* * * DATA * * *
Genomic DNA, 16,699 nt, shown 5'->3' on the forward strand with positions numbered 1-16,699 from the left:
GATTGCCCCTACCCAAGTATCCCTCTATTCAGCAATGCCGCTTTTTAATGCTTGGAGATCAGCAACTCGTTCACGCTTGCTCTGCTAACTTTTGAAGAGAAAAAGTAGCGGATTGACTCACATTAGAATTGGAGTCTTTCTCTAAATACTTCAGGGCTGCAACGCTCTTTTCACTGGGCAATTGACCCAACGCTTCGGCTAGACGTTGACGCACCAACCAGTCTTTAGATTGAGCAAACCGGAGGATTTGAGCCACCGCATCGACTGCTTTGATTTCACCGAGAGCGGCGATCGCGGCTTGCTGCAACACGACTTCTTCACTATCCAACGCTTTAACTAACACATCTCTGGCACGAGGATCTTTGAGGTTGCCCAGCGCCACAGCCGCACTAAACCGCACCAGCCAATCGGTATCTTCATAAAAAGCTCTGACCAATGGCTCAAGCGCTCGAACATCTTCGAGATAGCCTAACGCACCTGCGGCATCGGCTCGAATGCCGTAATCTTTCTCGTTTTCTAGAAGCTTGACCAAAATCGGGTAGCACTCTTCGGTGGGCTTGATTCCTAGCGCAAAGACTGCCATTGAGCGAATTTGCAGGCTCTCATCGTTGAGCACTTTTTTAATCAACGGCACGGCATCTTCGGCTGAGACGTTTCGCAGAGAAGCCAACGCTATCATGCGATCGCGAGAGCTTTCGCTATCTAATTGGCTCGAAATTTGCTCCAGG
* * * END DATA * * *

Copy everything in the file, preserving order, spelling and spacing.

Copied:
Genomic DNA, 16,699 nt, shown 5'->3' on the forward strand with positions numbered 1-16,699 from the left:
GATTGCCCCTACCCAAGTATCCCTCTATTCAGCAATGCCGCTTTTTAATGCTTGGAGATCAGCAACTCGTTCACGCTTGCTCTGCTAACTTTTGAAGAGAAAAAGTAGCGGATTGACTCACATTAGAATTGGAGTCTTTCTCTAAATACTTCAGGGCTGCAACGCTCTTTTCACTGGGCAATTGACCCAACGCTTCGGCTAGACGTTGACGCACCAACCAGTCTTTAGATTGAGCAAACCGGAGGATTTGAGCCACCGCATCGACTGCTTTGATTTCACCGAGAGCGGCGATCGCGGCTTGCTGCAACACGACTTCTTCACTATCCAACGCTTTAACTAACACATCTCTGGCACGAGGATCTTTGAGGTTGCCCAGCGCCACAGCCGCACTAAACCGCACCAGCCAATCGGTATCTTCATAAAAAGCTCTGACCAATGGCTCAAGCGCTCGAACATCTTCGAGATAGCCTAACGCACCTGCGGCATCGGCTCGAATGCCGTAATCTTTCTCGTTTTCTAGAAGCTTGACCAAAATCGGGTAGCACTCTTCGGTGGGCTTGATTCCTAGCGCAAAGACTGCCATTGAGCGAATTTGCAGGCTCTCATCGTTGAGCACTTTTTTAATCAACGGCACGGCATCTTCGGCTGAGACGTTTCGCAGAGAAGCCAACGCTATCATGCGATCGCGAGAGCTTTCGCTATCTAATTGGCTCGAAATTTGCTCCAGG